On Sun, 24 Oct 2004, John Meinel wrote:
I was looking into another problem, and I found something that surprised me. If I'm doing "SELECT * FROM mytable WHERE col = 'myval' LIMIT 1.". Now "col" is indexed... The real purpose of this query is to check to see if a value exists in the column,...
When you select all the columns, you're going to force it to go to the table. If you select only the indexed column, it ought to be able to use just the index, and never read the table at all. You could also use more standard and more set-oriented SQL while you're at it:
SELECT DISTINCT(col) FROM mytable WHERE col = 'myval'
Well, what you wrote was actually much slower, as it had to scan the whole table, grab all the rows, and then distinct them in the end.
However, this query worked:
SELECT DISTINCT(col) FROM mytable WHERE col = 'myval' LIMIT 1;
Now, *why* that works differently from:
SELECT col FROM mytable WHERE col = 'myval' LIMIT 1; or SELECT DISTINCT(col) FROM mytable WHERE col = 'myval';
I'm not sure. They all return the same information.
What's also weird is stuff like: SELECT DISTINCT(NULL) FROM mytable WHERE col = 'myval' LIMIT 1;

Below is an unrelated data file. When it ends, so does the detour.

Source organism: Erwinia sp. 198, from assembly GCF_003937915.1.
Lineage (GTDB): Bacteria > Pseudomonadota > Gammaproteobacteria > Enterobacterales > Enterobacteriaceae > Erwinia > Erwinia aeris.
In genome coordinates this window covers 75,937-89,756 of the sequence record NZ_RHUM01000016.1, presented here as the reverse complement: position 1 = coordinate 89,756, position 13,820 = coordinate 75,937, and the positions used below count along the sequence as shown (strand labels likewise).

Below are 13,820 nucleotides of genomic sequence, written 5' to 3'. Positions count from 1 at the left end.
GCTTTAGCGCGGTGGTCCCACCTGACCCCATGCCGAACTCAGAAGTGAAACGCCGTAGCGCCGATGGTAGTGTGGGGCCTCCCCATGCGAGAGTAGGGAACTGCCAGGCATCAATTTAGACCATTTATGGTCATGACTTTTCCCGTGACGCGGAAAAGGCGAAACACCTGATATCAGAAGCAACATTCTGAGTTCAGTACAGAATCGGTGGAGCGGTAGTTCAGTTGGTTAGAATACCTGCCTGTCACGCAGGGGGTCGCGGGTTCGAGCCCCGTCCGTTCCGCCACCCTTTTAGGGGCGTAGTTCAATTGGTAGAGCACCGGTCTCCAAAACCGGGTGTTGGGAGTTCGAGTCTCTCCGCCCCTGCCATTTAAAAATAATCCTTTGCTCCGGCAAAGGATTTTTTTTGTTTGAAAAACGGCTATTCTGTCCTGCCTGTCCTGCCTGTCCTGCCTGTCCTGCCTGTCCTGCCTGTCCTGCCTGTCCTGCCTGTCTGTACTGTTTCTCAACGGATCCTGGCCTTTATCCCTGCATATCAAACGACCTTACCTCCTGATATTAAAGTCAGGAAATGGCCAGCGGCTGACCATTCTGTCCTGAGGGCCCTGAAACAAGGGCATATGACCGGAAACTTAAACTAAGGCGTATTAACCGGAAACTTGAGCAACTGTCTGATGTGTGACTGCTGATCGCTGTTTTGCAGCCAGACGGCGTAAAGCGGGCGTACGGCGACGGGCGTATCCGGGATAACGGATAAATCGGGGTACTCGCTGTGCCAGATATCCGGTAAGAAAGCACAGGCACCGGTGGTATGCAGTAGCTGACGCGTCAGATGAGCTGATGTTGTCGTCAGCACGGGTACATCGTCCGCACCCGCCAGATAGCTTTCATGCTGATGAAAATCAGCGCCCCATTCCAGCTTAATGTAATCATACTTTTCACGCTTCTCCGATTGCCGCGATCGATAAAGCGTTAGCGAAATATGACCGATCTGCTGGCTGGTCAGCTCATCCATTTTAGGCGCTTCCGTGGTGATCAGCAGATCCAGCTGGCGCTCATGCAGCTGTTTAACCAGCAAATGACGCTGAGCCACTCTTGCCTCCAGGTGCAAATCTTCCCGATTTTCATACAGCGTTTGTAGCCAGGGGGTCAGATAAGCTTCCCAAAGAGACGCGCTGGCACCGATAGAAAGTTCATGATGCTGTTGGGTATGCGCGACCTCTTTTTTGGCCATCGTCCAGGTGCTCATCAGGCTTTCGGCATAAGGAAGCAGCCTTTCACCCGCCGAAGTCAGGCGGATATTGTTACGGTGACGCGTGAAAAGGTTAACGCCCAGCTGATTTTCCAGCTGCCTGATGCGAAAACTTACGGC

Also searches the entire table, sorting that NULL == NULL wherever col = 'myval'. Which is as expensive as the non-limited case (I'm guessing that the limit is occurring after the distinct, which is causing the problem. SELECT NULL FROM ... still uses a sequential scan, but it stops after finding the first one.)
Actually, in doing a little bit more testing, the working query only works on some of the values. Probably it just increases the expense enough that it switches over. It also has the downside that when it does switch to seq scan, it is much more expensive as it has to do a sort and a unique on all the entries.
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